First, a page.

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Russian Revival Style in Moscow Architecture: Most Famous Buildings (Part 1)
April 30, 2014 12:06


In the late 19th – early 20th century Russian architecture developed a new style using motives of the Old Russian architecture. It became known and popular as the Russian Revival Style (aka the Neo Russian Style).


A distinctive peculiarity of this style was a new look at motifs of traditional Russian architecture: turrets, tower-like roofs, ornamented tiles (izrazets) in decoration of facades, and many others. It was not blind copying, but stylization, which was often harmoniously blended with elements of other styles. Therefore, New Russian buildings, though easily recognizable, never repeat themselves. Buildings of different functions were constructed in this style in Moscow: guest houses and private mansions, theaters and museums, malls and railway stations.
 
 
 
Pogodin’s Log Hut
 
Address: 12-a Pogodinskaya Street.
 
One of the early samples of this style is the wooden Pogodin’s log hut, which has been miraculously preserved till nowadays. Designed by the architect Nikolay Nikitin as requested by the entrepreneur and patron of arts Vasily Kokorev in 1856, it was presented to the historian and publicist, professor of the Moscow University Mikhail Pogodin. The log hut became one of the outhouses of the Pogodins’ Estate and became a depository of old books, paintings and engravings. Nikolay Nikitin constructed it after the model of peasant log huts of the Volga Region, whereas the carving was allegedly based on drawings the amateur artist Prince Grigory Gagarin.
 
 
Igumnov's House
 
Address: 43 Bolshaya Yakimanka Street  
 
The house, which is often compared to a jewel case, has been embellishing Yakimanka for over a century. Nikolay Igumnov owned the Big Manufactory in Yaroslavl and when he needed a house in Moscow, he involved the Yaroslavl architect Nikolay Pozdeyev in the building project. The finishing was completed in 1895, two years after the architect’s death. The house was finished by his brother Ivan Pozdeyev, who was also an architect. It turned to be extremely expensive for that time — about one million rubles. Thus, for example, bricks were imported from Holland. In registration of facades colourful tiles, figure brickwork, and stone carving.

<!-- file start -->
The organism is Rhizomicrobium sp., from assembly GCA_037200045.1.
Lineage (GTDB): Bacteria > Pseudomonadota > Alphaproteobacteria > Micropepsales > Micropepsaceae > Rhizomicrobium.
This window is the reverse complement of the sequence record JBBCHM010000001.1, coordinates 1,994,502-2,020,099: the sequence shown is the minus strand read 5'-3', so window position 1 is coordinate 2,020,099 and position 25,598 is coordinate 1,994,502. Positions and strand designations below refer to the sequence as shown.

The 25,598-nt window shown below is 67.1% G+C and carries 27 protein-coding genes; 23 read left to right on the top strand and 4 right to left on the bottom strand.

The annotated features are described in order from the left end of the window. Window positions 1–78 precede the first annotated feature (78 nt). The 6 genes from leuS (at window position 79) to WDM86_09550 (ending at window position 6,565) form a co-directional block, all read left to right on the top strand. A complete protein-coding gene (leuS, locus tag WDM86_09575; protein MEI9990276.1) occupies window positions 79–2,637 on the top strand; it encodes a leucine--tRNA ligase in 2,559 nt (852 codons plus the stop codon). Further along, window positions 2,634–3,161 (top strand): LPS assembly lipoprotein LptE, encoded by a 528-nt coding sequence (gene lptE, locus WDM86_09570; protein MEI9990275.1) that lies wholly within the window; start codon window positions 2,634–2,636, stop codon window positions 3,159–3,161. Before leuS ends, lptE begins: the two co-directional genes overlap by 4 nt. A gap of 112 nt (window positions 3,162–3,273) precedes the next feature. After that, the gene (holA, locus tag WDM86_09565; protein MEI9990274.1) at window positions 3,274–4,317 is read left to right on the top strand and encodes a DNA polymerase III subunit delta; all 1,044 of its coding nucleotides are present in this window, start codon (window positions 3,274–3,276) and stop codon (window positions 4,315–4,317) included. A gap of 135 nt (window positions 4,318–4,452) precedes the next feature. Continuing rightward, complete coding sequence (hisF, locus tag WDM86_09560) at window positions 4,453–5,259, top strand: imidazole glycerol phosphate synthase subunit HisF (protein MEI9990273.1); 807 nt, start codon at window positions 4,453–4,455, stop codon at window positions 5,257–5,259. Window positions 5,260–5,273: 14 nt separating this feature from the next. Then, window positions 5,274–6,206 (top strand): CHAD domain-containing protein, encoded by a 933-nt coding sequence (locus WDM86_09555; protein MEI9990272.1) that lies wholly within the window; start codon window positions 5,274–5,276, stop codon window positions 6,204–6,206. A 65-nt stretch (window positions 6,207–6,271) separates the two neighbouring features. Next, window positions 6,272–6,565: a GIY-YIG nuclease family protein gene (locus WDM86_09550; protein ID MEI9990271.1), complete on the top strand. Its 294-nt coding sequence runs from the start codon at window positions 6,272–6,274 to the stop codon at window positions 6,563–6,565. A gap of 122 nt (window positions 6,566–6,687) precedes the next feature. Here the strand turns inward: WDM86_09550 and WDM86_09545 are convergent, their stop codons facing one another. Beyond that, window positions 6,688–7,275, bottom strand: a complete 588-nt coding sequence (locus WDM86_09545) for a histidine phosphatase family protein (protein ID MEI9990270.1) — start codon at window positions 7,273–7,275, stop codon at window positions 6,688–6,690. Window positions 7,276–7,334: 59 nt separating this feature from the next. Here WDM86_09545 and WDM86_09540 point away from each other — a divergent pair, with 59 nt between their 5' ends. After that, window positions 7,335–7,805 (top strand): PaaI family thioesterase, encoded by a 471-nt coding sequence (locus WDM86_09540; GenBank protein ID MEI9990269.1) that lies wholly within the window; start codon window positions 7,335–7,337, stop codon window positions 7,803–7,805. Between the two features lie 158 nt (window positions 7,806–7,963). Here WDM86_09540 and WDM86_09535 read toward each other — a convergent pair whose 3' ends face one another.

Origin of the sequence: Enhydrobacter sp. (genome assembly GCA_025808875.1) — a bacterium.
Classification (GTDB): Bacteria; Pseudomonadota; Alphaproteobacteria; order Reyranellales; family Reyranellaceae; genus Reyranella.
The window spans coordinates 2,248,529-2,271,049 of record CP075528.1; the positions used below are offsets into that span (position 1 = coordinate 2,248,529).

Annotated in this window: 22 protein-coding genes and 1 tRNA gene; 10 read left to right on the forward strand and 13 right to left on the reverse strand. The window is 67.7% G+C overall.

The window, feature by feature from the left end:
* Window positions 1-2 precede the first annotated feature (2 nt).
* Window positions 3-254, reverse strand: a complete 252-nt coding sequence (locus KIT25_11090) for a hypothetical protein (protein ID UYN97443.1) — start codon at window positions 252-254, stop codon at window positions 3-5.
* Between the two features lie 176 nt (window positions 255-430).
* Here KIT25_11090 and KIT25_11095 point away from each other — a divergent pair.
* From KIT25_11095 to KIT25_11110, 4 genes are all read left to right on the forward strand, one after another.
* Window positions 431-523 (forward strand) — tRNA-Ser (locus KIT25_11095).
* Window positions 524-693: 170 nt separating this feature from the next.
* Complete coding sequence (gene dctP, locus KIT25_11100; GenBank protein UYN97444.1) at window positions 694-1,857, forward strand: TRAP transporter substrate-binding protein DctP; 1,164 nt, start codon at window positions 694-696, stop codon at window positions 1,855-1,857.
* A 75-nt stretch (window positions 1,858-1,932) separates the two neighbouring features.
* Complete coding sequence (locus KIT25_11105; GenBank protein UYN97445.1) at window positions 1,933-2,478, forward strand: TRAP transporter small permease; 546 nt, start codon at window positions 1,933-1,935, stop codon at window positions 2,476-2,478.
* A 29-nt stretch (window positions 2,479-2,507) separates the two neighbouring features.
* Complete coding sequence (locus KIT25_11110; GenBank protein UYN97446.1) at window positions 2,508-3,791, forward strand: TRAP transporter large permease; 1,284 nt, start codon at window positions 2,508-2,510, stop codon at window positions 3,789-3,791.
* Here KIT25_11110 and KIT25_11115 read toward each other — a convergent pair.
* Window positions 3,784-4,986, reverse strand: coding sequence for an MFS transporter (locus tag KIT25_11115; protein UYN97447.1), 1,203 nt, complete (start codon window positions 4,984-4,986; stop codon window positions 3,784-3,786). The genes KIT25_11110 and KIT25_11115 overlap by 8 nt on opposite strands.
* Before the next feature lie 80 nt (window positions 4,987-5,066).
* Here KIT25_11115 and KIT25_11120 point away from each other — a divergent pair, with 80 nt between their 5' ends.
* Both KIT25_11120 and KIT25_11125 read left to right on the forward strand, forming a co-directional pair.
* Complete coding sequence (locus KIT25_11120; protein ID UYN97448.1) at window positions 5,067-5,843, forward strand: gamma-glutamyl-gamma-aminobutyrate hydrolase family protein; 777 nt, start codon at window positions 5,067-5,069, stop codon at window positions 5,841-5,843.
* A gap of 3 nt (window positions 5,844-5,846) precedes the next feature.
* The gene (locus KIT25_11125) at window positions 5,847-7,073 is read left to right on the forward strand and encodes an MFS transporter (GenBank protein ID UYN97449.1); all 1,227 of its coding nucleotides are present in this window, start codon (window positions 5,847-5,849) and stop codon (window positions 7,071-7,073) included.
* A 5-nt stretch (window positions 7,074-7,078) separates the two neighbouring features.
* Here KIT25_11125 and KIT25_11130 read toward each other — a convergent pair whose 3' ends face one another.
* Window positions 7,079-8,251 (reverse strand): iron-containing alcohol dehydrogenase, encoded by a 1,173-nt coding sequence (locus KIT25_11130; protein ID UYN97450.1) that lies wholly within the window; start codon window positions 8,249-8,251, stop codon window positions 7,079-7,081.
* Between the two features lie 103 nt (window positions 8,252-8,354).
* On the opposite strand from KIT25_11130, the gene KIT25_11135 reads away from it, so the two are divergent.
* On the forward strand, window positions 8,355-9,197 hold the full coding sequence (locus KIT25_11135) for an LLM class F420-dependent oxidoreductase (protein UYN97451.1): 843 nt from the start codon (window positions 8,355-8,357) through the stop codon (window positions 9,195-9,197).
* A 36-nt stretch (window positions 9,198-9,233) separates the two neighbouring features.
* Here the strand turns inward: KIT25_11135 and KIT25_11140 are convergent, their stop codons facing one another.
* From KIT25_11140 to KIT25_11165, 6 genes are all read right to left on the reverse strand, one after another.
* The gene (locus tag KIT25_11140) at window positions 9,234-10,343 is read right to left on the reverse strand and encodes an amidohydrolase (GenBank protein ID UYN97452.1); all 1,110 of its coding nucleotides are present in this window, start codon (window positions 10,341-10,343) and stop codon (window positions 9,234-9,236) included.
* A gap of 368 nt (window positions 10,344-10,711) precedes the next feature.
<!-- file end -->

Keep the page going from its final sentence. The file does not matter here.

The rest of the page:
Pertsova’s Guest House
 
Address: 1 Soymonovsky Passage 
 
In Kropotkinskaya Embankment there is an unusual guest house that was officially owned by Zinaida Pertsova unusual to the time who was his official owner. The house construction was ordered by her husband — a well-known railroad engineer Pyotr Pertsov. He organized a competition on the condition that the house was to be built in the Russian style. The project recognized the best was that of the artist Sergey Malyutin (the author of the famous Russian nested dolls), who implemented it with support of the architect Nikolay Zhukov and the architect engineer Boris Shnaubert undertook his implementation was recognized. The building premises were not meant for rent; its owners stayed in a three-storeyed apartment with a separate entrance in the same house.
 
 
 
Top Malls (GUM)
 
Address: 3, Red Square.
 
Since ancient times there has been a trading area on the eastern side of the Red Square. The Malls reconstructed by Osip Bowe after the Moscow fire of 1812 (during the Great Patriotic War against Napoleon) became outdated by the late 19th century, and so in 1890 construction of a new emporium was started by the architect Alexander Pomerantsev financed merchants.
The most state-of-the-art technologies and construction materials — reinforced concrete and steel frames - were used in the building project. Light got into the room through glass curved arches of the ceilings designed by the engineer Vladimir Shukhov.
The Top Mallsb housing over one thousand shops were opened in December, 1893. Soon the Middle Malls were constructed in the same style by the architect Roman Klein closer to the Moskva River.
 
 
 
 

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Author: Vera Ivanova

Tags: Russian Architecture     

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